Remembered my spanakopita shopping list and shopped for it intending to make it this afternoon. I’m ashamed to say I never got round to it and ended up throwing the spinach away a week later. I’ve been almost through the door at Henry Harris’s latest addition to his four-strong pub chain with Harcourt Inns, but it’s been hard to get a table and Christmas came along and then it went on the back burner. Today I’m having lunch with another old friend of Henry’s, another mate from the foodie world. The Crown is a famous landmark in Chiswick. It’s a huge redbrick building with an imposing wrought iron fence around it. I remember it as some kind of police station but a huge makeover turned it into an Italian joint called Carvosso’s. My old doctor had her retirement party there and it still smacked of its previous life. It’s emerged from this latest makeover far better placed to succeed. For a start it’s got Henry Harris (ex Bibendum, ex Fourth Floor at Harvey Nicks and most recently ex Racine, his wonderful French restaurant in Knightsbridge). It’s a pub at the front of the building with a comparatively small bar and snug bar to the left, then the main long narrow dining room to the right, giving onto another semi-private room and through Crittall windows, a similarly large outside space. There’s some interesting art on the walls and the look is comfortable and modern, tables ranged down each side. We were hoping Henry might be there but the food that emerged from the kitchen was very good indeed. We both had a passable duck liver and foie gras parfait with toasted sourdough (Hedone?) and red onion marmalade, then a superbly pan-roasted fillet of cod with pommes Anna and a clever mussel salsa. With a glass of wine each, the bill was surprisingly steep and we regretted there was no set lunch. If there was, we’d probably be back in no time at all. One bad point: there were only a few other customers and our order was taken first but our food didn’t arrive first and service, though pleasant, was very, very slow. Perhaps we were classed as Ladies Who Lunch.


At last I have respite from my knee injury giving me the first decent nights sleep in ages. Spent most of the morning dozing in and out of sleep with the radio on, forced out of bed by hunger. Had a change from my usual fruit salad and yoghurt with porridge. I’d forgotten how much I love it – the nutty Flahavan’s Irish porridge is the one for me –  topped with a dollop of Bramley apple puree over an even bigger dollop of creamy, sheep’s yoghurt. It looks a bit like a soft fried egg. Having porridge again prompted A Few Thoughts on Porridge, a nice read even if you don’t like the stuff. Pottered about having one of those sessions when everything you do leads to a dreary household job. You know the sort of thing, you open a cupboard or a drawer in search of a particular item and the only way to find it is a full-on clear-out, clean and put back together. That happened to me with my oven tray cupboard. Nightmare but I open the cupboard regularly now, just to admire my work.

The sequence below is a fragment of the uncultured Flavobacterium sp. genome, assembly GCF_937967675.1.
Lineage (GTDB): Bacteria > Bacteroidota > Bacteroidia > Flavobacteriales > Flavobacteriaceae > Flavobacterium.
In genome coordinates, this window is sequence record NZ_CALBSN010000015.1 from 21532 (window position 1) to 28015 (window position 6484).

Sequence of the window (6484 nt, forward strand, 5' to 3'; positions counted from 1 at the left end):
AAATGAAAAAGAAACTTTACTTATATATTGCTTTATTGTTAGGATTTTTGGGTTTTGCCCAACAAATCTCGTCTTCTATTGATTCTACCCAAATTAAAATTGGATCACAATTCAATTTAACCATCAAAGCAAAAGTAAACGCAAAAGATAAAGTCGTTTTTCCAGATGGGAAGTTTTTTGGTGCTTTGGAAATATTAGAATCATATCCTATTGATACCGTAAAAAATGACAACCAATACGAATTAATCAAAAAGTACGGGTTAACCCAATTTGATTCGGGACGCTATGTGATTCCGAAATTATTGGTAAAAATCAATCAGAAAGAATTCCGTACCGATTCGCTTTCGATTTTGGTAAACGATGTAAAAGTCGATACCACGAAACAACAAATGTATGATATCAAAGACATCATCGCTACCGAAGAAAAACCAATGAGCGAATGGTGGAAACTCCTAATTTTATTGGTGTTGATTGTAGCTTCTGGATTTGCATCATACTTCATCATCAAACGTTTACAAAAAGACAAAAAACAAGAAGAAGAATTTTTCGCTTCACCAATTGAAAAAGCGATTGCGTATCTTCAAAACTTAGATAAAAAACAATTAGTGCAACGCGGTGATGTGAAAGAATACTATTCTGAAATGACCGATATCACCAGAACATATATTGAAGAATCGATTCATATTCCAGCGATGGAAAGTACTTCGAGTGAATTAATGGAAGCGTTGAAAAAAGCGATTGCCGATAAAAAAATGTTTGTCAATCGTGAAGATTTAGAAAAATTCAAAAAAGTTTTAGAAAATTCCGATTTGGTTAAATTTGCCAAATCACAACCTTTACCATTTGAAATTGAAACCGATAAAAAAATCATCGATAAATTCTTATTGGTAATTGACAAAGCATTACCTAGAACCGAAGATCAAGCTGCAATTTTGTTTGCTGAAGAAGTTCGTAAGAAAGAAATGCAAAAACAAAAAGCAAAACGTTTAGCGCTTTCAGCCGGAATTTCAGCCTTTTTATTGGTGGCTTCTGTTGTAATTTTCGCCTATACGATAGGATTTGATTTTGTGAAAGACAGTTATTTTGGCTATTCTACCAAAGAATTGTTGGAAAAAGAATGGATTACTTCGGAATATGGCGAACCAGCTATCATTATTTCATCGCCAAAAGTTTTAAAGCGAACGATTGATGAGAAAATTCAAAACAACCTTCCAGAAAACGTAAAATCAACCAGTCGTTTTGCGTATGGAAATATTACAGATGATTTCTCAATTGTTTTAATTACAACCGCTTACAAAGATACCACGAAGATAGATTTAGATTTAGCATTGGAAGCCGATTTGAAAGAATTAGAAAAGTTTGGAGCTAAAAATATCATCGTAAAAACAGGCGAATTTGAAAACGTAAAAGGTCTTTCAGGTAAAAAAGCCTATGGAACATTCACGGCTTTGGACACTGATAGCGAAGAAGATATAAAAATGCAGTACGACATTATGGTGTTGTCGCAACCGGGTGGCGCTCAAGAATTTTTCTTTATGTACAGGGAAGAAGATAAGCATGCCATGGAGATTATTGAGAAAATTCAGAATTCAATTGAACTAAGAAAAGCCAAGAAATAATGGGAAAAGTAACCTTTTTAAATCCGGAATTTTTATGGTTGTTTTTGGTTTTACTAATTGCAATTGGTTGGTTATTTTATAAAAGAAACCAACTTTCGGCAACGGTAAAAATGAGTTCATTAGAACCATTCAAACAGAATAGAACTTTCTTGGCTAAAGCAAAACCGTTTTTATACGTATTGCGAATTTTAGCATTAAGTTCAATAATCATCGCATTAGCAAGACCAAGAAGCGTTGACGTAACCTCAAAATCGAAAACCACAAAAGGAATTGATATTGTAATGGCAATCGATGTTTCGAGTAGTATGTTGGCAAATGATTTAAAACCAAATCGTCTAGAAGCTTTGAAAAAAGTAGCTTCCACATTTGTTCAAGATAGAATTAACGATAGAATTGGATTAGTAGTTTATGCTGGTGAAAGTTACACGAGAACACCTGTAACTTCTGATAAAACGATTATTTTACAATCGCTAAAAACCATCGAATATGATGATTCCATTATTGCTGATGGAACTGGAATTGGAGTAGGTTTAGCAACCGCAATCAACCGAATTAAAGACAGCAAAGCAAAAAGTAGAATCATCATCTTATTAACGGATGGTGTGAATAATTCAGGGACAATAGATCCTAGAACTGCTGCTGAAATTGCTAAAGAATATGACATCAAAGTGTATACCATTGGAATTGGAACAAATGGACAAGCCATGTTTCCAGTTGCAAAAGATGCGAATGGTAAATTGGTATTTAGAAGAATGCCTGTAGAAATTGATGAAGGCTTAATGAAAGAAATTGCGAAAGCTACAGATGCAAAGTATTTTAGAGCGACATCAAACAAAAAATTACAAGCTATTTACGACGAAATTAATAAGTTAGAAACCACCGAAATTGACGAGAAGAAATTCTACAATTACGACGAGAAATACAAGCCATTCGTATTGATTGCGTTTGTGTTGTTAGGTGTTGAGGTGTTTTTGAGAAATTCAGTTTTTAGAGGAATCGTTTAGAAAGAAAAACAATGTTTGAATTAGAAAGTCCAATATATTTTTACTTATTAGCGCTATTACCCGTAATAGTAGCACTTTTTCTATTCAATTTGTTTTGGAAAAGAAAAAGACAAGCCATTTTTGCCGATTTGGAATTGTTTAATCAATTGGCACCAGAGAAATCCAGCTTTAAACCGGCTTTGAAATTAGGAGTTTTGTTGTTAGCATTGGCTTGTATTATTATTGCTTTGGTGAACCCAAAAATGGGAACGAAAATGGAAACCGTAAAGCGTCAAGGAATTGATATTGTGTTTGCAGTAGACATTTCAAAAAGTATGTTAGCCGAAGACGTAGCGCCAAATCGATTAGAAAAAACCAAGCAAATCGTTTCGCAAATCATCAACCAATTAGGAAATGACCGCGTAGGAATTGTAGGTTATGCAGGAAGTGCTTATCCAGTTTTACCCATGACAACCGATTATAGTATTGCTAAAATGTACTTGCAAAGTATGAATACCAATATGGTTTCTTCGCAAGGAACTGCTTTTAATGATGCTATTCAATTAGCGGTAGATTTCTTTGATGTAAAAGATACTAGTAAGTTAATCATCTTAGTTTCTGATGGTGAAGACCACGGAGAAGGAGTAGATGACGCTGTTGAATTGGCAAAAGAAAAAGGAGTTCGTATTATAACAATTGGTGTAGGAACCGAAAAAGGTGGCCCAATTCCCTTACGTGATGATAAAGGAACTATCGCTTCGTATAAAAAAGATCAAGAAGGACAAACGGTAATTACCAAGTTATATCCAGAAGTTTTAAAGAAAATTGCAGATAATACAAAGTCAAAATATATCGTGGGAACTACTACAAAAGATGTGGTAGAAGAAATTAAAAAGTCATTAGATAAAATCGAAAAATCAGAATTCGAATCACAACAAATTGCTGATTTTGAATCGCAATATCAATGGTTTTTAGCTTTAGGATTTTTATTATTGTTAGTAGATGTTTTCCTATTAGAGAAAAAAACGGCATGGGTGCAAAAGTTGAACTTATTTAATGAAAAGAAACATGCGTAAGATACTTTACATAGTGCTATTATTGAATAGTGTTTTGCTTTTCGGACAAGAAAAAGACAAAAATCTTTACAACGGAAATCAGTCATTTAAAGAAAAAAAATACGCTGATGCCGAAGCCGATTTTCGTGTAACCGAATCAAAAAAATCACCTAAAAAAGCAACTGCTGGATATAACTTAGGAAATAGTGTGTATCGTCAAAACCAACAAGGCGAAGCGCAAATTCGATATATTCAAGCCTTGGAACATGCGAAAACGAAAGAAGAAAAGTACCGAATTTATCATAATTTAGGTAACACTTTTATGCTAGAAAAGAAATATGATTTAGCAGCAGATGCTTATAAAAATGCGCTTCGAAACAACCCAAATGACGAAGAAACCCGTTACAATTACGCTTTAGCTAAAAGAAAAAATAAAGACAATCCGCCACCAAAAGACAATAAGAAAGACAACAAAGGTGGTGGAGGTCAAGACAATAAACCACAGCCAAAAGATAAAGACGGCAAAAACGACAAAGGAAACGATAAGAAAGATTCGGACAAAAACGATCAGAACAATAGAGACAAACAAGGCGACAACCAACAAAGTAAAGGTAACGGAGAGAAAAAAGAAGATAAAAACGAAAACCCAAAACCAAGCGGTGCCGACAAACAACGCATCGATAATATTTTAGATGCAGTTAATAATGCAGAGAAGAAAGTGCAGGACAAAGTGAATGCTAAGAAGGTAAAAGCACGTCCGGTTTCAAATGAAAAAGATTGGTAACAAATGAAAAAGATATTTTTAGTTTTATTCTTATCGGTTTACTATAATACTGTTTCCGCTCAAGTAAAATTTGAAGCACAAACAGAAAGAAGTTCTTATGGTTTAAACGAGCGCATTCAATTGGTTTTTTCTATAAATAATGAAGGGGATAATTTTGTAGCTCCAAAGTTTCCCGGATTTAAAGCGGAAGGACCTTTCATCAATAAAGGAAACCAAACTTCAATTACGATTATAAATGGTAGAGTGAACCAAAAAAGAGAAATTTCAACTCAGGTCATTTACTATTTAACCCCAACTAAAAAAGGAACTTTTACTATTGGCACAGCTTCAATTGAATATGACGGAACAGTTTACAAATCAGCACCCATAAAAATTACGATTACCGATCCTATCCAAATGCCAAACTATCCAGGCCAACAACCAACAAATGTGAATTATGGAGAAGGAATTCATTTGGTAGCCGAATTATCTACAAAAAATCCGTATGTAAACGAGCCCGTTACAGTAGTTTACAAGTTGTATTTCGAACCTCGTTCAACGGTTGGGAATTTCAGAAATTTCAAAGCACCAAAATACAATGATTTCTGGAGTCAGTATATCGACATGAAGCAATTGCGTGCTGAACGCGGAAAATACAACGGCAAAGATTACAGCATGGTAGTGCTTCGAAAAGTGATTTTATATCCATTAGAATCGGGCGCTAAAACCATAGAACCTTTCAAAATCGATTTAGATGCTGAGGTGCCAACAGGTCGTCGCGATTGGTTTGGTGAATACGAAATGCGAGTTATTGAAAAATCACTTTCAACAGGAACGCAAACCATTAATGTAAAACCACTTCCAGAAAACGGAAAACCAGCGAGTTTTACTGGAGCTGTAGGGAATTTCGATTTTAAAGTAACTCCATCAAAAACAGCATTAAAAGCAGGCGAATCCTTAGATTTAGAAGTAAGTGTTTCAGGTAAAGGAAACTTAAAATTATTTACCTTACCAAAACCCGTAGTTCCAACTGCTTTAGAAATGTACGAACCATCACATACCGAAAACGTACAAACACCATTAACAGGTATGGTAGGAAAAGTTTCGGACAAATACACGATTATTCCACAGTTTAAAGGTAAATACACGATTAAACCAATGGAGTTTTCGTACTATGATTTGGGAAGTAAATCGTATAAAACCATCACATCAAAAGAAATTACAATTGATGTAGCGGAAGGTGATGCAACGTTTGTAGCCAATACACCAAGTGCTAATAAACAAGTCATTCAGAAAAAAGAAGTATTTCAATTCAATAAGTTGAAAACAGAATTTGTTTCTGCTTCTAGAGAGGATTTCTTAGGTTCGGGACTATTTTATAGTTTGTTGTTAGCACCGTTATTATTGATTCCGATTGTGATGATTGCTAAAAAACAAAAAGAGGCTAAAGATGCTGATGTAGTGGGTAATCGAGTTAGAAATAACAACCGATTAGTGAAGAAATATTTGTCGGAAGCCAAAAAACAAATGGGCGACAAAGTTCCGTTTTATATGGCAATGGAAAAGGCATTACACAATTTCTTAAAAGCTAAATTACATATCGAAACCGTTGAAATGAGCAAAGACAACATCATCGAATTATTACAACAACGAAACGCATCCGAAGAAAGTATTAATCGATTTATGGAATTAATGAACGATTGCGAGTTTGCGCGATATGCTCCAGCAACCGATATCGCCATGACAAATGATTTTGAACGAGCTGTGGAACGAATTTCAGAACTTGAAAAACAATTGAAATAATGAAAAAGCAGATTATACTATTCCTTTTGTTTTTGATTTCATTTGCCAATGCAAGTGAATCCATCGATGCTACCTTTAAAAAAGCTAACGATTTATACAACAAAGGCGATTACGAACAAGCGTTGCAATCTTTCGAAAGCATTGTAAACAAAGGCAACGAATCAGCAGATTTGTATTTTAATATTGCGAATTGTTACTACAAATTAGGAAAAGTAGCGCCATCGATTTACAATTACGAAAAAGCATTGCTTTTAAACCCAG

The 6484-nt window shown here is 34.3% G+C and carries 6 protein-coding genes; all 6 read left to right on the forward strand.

Before he set off for the Big Case in Dubai, I noticed in the fridge The Barrister had bought me a pack of fresh Italian pork sausages with fennel. I love these sausages and tonight I roast them slowly and ate 3 with apple and potato puree, the rest chopped up and later added to a two-of-everything-fridge-scrounge-soup I made later. There was a craze for flavoured mashed potato when I was a restaurant critic in the eighties and some of the best – and this is one of them – survived. Pureed, very slightly sweetened Bramley (cooking) apple folded into buttery mashed potato is a sublime combination, the apple lending a different fluffy texture. Another favourite is saff mash invented by Simon Hopkinson when he was starting out at Bibendum. That is stunning in a different way. It’s bright yellow! The first version was created with fish in mind, and you’ll find the fish version in my book In Praise of the Potato (page 40). Hake with Saff-Mash Chard is a classic in my house, the saff-mash also often used as a topping for fish pie.